Blessed Event (1932)

This post is in conjunction with the Journalism in Classic Film Blogathon hosted by two of my favorite people in the blogosphere: Jessica Pickens of Comet Over Hollywood and Lindsay Affleck of Lindsay’s Movie Musings. Head on over and check out the terrific entries from a great roster of contributors.

When people think of fast-talking, hard-boiled reporters they think of Rosalind Russell and Cary Grant in His Girl Friday; William Powell and Spencer Tracy in Libeled Lady; Barbara Stanwyck in Meet John Doe.

But my ultimate fast-talking reporter is Lee Tracy.

Tracy forged his footprint in film as the quintessential hard-nosed newspaperman. He’s the original Hildy Johnson (portraying the newsman in the play’s initial run) and is the press agent who scandalized Jean Harlow’s sex life in Bombshell. But for me, Tracy’s definitive role is as the gossip rag wunderkind Alvin Roberts in Roy Del Ruth’s sassy 1932 comedy Blessed Event.

Roberts is a send-up of gossip columnist Walter Winchell, but in actuality he is the Harvey Levin of 1932. TMZ ain’t got nothin’ on Roberts. Wisecracking, hard-nosed, and thoroughly unimpressed by celebrity, Roberts has hijacked a column at the paper in absence of its vacationing author (the wonderful Ned Sparks) and has commenced a reign of terror on the Manhattan upper crust with a salacious gossip column that specializes in announcing so-called “blessed events.” With the help of Miss Stevens (Ruth Donnelly), queen of the one-liner, the column’s supposedly expectant mothers are either unmarried, secret mistresses, or philandering cougars … no one in New York is safe with Alvin Roberts at the dictaphone.

It’s a dirty line of work which has earned him plenty of enemies from the underworld–a hitman from which (Allen Jenkins) is put on assignment to case Roberts’ every move. In an impressive monologue that showcases Robert’s wickedly masterful talent of manipulation, Tracy appears to scarcely take a breath as he demonstrates for Jenkins’ exactly what happens when a con is ‘cooked’ by the electric chair.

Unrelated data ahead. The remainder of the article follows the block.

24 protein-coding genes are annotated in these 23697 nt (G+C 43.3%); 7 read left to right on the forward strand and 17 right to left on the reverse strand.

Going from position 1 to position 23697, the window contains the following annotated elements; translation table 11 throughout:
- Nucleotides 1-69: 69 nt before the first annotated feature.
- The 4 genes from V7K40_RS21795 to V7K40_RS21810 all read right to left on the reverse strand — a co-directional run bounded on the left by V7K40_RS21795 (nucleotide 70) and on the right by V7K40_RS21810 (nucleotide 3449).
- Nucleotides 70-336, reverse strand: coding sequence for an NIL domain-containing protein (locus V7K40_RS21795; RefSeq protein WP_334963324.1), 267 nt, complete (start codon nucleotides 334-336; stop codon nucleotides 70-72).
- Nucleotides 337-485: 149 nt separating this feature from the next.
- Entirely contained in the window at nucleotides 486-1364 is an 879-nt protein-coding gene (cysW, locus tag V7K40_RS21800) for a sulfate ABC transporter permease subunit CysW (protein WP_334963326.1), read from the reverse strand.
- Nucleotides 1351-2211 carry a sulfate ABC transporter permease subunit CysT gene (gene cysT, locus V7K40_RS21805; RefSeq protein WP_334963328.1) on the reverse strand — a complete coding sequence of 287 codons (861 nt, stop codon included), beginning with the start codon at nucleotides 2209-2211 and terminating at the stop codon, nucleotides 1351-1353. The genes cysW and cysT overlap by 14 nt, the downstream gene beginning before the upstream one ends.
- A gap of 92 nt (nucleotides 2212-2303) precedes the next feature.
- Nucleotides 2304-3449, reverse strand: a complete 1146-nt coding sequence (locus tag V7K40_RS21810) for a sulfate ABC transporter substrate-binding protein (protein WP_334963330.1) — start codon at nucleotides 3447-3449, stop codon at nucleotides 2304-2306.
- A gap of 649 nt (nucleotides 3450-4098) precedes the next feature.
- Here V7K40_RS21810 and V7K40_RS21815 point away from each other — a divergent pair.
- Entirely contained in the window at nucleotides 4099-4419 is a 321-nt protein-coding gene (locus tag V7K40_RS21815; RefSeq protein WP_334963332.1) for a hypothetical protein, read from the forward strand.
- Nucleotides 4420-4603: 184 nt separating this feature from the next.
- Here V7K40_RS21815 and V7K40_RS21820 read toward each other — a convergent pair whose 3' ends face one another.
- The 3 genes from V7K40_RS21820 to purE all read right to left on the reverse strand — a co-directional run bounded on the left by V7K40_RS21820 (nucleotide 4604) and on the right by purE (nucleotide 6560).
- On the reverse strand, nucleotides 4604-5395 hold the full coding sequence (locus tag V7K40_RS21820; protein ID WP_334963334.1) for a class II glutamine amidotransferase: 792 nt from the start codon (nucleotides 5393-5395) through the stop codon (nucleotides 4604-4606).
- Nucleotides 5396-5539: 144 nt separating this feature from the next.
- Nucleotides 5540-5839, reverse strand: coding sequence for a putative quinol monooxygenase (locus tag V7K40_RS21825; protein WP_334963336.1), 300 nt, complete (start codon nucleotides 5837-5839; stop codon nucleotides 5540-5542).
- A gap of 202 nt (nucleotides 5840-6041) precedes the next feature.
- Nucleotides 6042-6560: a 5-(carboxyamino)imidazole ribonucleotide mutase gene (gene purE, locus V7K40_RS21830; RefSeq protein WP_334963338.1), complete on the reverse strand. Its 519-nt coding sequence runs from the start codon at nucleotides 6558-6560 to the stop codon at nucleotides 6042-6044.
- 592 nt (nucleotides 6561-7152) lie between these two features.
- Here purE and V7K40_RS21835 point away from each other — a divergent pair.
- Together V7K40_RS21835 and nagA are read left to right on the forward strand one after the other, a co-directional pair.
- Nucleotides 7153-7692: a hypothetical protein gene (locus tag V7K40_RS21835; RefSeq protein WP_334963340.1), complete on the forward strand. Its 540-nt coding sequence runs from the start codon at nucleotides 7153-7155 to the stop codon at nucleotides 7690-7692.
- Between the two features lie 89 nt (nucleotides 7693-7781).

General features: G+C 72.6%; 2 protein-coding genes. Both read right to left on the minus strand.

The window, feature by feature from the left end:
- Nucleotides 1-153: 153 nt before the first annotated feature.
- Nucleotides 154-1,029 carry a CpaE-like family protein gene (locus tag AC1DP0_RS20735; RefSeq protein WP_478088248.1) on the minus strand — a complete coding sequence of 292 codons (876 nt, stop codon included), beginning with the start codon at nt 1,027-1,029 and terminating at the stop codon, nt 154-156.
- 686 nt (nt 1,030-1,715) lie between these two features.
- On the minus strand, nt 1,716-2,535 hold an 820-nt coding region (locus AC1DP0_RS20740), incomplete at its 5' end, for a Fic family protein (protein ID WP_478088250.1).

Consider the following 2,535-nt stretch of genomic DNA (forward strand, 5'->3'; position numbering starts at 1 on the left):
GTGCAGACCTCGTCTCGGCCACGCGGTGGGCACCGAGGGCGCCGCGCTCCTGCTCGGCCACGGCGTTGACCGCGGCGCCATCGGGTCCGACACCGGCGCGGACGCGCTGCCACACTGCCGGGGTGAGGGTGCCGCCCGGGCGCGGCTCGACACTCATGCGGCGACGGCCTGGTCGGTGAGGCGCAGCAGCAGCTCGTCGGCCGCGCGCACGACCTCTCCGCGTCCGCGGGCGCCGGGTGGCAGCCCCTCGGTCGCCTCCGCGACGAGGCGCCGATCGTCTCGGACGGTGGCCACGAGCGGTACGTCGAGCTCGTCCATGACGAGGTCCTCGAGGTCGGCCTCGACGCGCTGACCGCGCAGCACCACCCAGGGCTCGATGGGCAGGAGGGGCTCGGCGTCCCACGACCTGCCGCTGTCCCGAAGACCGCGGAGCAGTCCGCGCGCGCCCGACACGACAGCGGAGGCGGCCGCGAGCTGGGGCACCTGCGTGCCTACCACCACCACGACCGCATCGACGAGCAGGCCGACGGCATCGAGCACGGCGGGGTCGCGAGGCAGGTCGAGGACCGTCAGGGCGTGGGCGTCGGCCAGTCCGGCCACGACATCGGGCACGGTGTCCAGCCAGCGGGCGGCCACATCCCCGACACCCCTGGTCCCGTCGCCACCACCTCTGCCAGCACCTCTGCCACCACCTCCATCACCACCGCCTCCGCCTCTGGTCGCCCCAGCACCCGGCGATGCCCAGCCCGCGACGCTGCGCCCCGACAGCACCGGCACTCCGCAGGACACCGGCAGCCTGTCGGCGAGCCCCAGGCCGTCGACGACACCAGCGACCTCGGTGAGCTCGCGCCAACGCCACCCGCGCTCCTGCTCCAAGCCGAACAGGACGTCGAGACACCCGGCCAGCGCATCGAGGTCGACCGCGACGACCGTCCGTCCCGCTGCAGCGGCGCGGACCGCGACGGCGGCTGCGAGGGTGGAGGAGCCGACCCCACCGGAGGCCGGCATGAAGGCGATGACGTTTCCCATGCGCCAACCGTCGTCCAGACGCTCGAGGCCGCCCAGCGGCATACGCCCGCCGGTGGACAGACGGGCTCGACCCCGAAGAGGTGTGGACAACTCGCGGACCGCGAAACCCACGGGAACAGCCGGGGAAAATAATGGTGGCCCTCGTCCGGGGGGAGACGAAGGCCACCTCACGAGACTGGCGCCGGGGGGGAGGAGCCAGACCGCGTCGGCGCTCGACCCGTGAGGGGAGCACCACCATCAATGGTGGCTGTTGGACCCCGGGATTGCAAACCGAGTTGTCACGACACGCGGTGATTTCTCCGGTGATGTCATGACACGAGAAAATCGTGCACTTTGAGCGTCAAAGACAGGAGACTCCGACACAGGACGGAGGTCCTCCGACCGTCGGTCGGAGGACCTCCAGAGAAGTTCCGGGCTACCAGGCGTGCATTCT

Jenkins quickly becomes Robert’s personal stooge.


New York’s most popular radio star, Bunny Harmon (Dick Powell) is also a powerful nemesis. Roberts uses his column to relentlessly heckle the crooner after the two had a falling out, and Harmon uses his radio program to needle Roberts. Dick Powell, wonderfully young and fresh-faced his screen debut, is a marvelous composite of his future self: he is at once the charming crooner of the Gold Digger variety, as well as the hard boiled film noir darling of his later career. Powell’s voice is sweet and his dimpled smile is adorable, but he is far from safe.

The love interest, because there’s gotta be love interest, is Mary Brian. The weakest link in this otherwise crackling cast, she acts as sort of very boring Jiminy Cricket who forces Roberts to chose between marriage to her or his sordid column. This leads to the climax of the film which, to be honest, feels to rather fizzle out– an all too easy wrapped up happy ending to what had, hitherto, been a film full of nothing but gusto.

Roberts promises to give it up his column for Mary, but only after he makes one last headline: Bunmy Harmon has opened a nightclub where he pledges Roberts will never be admitted as a haven to all New Yorkers who wish to behave without being spied on. He’s got a gang of mobsters all too happy to keep him out. The cocksure Roberts of course finds his way in, and after a slightly creaky showdown and a misdirected bullet, Roberts emerges victorious.

There’s only so much you can do in an 80 minute film, and I wish we has more time to spend developing Roberts a bit more, as well as the tawdry world he inhabits, but I’ll take what I can get. Director Roy Del Ruth had a knack for sass (Blonde Crazy) and this film has more than its fair share of attitude. The dialogue shoots like gunfire, forcing modern audiences who lack the patience of listening, to lean in and pay attention to each word. Some of the words are cringe-worthy (callous race jokes abound) but Lee Tracy sells every last syllable.

This is the actor’s tour de force performance.

A tight, tenacious little hidden gem, Blessed Event proves just how far the media hasn’t come over the last 70 years.

(Blessed Event is available on DVD from the Warner Archive.)

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Film writer and social media marketing professional. 2019 Social Ambassador for the 10th Annual TCM Classic Film Festival. Previously: social media associate at Warner Archive and script writer for Turner Classic Movies. Working on a Montgomery Clift biography due late 2020.

3 thoughts on “Blessed Event (1932)

  1. Blessed Event is pretty nuts, and has a lot of fun little euphemistic winks. I still have trouble warming up on Lee Tracy, as I find him aggravating more often than charming, but that may just be me.

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